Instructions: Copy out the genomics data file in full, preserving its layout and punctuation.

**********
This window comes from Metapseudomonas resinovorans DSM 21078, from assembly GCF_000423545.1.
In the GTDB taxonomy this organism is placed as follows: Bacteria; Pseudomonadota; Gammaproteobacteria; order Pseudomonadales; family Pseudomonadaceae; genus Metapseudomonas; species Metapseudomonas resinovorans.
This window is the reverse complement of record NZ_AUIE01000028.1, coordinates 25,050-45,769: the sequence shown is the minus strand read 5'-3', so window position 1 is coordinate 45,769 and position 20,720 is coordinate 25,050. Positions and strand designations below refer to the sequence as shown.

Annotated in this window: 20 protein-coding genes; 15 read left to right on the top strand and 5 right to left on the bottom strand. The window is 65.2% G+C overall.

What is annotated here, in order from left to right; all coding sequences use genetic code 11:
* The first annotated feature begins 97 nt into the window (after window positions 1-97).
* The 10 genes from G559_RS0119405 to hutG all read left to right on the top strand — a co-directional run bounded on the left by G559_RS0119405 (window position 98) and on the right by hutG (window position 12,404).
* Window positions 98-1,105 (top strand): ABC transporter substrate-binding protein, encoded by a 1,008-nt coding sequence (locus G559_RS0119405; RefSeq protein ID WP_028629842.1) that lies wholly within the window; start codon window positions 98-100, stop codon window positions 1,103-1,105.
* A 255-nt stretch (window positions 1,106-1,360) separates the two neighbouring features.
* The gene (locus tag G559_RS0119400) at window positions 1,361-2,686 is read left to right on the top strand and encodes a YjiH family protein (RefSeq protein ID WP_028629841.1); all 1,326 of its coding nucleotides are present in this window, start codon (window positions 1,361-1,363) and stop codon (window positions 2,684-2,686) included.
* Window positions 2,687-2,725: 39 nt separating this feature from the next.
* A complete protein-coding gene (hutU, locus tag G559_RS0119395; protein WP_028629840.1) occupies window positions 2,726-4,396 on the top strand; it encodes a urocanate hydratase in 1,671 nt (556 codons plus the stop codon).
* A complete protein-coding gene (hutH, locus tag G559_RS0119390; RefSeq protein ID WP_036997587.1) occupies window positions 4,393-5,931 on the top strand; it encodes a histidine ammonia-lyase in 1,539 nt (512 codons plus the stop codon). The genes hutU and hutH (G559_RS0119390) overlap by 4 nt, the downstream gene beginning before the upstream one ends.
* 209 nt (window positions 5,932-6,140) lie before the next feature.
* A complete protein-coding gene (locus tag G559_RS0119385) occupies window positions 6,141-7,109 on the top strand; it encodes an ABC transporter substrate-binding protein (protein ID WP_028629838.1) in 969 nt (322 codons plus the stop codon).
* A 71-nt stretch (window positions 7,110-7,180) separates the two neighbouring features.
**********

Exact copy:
This window comes from Metapseudomonas resinovorans DSM 21078, from assembly GCF_000423545.1.
In the GTDB taxonomy this organism is placed as follows: Bacteria; Pseudomonadota; Gammaproteobacteria; order Pseudomonadales; family Pseudomonadaceae; genus Metapseudomonas; species Metapseudomonas resinovorans.
This window is the reverse complement of record NZ_AUIE01000028.1, coordinates 25,050-45,769: the sequence shown is the minus strand read 5'-3', so window position 1 is coordinate 45,769 and position 20,720 is coordinate 25,050. Positions and strand designations below refer to the sequence as shown.

Annotated in this window: 20 protein-coding genes; 15 read left to right on the top strand and 5 right to left on the bottom strand. The window is 65.2% G+C overall.

What is annotated here, in order from left to right; all coding sequences use genetic code 11:
* The first annotated feature begins 97 nt into the window (after window positions 1-97).
* The 10 genes from G559_RS0119405 to hutG all read left to right on the top strand — a co-directional run bounded on the left by G559_RS0119405 (window position 98) and on the right by hutG (window position 12,404).
* Window positions 98-1,105 (top strand): ABC transporter substrate-binding protein, encoded by a 1,008-nt coding sequence (locus G559_RS0119405; RefSeq protein ID WP_028629842.1) that lies wholly within the window; start codon window positions 98-100, stop codon window positions 1,103-1,105.
* A 255-nt stretch (window positions 1,106-1,360) separates the two neighbouring features.
* The gene (locus tag G559_RS0119400) at window positions 1,361-2,686 is read left to right on the top strand and encodes a YjiH family protein (RefSeq protein ID WP_028629841.1); all 1,326 of its coding nucleotides are present in this window, start codon (window positions 1,361-1,363) and stop codon (window positions 2,684-2,686) included.
* Window positions 2,687-2,725: 39 nt separating this feature from the next.
* A complete protein-coding gene (hutU, locus tag G559_RS0119395; protein WP_028629840.1) occupies window positions 2,726-4,396 on the top strand; it encodes a urocanate hydratase in 1,671 nt (556 codons plus the stop codon).
* A complete protein-coding gene (hutH, locus tag G559_RS0119390; RefSeq protein ID WP_036997587.1) occupies window positions 4,393-5,931 on the top strand; it encodes a histidine ammonia-lyase in 1,539 nt (512 codons plus the stop codon). The genes hutU and hutH (G559_RS0119390) overlap by 4 nt, the downstream gene beginning before the upstream one ends.
* 209 nt (window positions 5,932-6,140) lie before the next feature.
* A complete protein-coding gene (locus tag G559_RS0119385) occupies window positions 6,141-7,109 on the top strand; it encodes an ABC transporter substrate-binding protein (protein ID WP_028629838.1) in 969 nt (322 codons plus the stop codon).
* A 71-nt stretch (window positions 7,110-7,180) separates the two neighbouring features.